Wednesday, 18 September 2013

You're Better Off With Solar Panels.

Inflation rates...Don't you think it's weird that there are two rates of inflation?
You would imagine that there would be a standard definition of how prices affect consumers. 


Why not look at how much have prices risen in the past month/quarter/year, compared to the relevant previous period.? But, no, They have two entirely separate rates.







1: Retail Price Index (RPI) which measures a basket of goods containing the things families use. This means that food, clothing, electrical appliances, transport, etc, etc, are all included.

2: Consumer Price Index (CPI) which removes many of the basic items we can't manage without, i.e. mortgage interest, council tax.


Historically, CPI is lower than RPI. For long periods pensions, benefits and many other payments were based on RPI rates. It comes as no surprise that authorities are now changing annual increases to CPI, claiming it more accurately reflects changes in society.



Those of us who've signed up for FiT payments receive an annual increase each April 1st (how appropriate), based on the previous December's RPI inflation rate.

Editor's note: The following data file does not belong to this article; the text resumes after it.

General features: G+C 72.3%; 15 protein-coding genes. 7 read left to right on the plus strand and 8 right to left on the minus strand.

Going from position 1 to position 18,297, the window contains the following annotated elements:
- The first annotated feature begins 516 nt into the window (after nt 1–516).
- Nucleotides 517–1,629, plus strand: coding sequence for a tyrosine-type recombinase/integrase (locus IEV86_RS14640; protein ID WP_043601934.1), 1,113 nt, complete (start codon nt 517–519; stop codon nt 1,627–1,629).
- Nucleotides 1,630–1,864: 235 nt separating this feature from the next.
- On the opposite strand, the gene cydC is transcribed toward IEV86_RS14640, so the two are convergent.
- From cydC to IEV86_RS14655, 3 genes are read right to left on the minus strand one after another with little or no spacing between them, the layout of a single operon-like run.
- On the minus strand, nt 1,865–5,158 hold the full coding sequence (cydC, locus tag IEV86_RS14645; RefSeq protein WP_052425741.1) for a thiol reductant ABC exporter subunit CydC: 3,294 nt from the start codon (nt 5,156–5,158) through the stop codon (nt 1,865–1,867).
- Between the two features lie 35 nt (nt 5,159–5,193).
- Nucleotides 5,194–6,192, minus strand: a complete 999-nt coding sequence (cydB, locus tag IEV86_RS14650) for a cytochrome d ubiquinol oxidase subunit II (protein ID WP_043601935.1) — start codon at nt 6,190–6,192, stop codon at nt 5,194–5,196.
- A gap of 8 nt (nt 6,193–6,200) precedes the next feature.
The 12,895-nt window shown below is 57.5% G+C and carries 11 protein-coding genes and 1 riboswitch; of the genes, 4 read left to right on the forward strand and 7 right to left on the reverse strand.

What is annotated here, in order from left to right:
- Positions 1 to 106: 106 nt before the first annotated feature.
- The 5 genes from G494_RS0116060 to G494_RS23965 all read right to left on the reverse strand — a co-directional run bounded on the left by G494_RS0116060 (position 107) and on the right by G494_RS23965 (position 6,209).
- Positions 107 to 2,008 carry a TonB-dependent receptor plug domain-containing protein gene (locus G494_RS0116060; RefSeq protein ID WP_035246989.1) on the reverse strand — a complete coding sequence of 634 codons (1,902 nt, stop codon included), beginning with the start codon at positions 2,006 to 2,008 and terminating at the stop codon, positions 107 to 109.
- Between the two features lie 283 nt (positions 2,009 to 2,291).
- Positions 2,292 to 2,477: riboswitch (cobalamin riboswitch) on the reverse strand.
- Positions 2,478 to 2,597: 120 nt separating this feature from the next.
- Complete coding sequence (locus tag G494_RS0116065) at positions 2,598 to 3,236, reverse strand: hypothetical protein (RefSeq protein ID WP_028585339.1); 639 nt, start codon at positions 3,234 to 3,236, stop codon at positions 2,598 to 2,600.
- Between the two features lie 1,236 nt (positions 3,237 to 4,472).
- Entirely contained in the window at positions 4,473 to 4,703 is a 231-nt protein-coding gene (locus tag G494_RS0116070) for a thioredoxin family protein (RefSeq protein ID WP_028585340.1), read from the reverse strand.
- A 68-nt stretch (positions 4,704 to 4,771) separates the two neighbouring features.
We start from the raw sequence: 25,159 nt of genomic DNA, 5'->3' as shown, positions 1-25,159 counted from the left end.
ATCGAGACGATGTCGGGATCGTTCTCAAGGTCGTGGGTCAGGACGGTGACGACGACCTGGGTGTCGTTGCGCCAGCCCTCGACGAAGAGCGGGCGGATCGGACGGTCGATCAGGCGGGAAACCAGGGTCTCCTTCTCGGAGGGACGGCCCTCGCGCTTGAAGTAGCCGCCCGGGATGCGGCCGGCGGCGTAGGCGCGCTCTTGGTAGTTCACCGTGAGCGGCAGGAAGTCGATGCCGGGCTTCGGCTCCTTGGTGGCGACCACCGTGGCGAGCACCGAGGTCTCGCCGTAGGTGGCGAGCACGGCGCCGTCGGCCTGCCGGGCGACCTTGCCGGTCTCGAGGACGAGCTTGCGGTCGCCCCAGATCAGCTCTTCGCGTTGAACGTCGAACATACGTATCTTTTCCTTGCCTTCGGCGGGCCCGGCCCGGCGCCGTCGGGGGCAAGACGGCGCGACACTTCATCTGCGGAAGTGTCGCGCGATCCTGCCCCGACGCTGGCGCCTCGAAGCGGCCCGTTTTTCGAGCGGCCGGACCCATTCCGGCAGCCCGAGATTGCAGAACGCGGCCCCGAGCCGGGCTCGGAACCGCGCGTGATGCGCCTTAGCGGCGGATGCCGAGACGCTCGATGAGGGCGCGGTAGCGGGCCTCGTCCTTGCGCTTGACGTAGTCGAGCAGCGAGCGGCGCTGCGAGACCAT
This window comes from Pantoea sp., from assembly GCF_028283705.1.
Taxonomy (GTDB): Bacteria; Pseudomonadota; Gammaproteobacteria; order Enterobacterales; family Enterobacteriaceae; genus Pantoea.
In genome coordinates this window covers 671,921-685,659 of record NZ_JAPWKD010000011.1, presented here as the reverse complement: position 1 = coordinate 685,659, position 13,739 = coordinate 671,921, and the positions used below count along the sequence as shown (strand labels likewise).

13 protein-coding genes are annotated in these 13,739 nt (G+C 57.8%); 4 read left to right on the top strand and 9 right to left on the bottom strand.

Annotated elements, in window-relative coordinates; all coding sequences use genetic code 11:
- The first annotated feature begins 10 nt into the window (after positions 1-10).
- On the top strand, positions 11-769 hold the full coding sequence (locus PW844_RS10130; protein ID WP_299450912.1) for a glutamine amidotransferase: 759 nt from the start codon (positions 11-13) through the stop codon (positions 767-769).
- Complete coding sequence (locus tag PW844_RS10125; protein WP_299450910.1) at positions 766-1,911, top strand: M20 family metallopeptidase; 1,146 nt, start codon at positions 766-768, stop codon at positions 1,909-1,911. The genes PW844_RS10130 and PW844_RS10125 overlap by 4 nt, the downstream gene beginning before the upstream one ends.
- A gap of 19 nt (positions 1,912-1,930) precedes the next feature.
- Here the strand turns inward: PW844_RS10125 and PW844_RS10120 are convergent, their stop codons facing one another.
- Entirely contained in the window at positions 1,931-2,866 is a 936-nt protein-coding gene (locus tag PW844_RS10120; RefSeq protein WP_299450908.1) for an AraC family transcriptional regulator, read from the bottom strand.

I was delighted to receive 4.8% in 2012 and 3.1% in 2013. I was even more delighted when I looked at comparable figures comparing my tax free payment versus the 20% taxed average savings rates being offered on the High Street.




Looking at the figures you notice that the "Global Financial Crisis" in 2007-2008 wiped out more than bankers bonuses and confidence in the City of London, it started a decline in interest rates that are still at a record low today.


Whatever your motives, or whenever you invested in solar panels on your roof, you're now enjoying an index linked return on your initial investment that's going to benefit you for decades.

Mark Carney,the new Governor of the Bank of England has shown no signs of changing the "Quantitative Easing" policy which has been so disastrous for small savers in the UK. 
Why would banks pay better interest rates to savers when the BOE is printing cheap wads of cheap money? The current record low rate of 0.5% has been in place since 2009, analysts predict we've got another 18-24 months before it rises.

I suspect we'll be getting another 3% rise next April on our FiT rates. Just be grateful that we're still offered RPI.


Icarus 
Twitter: (@solaricarus)

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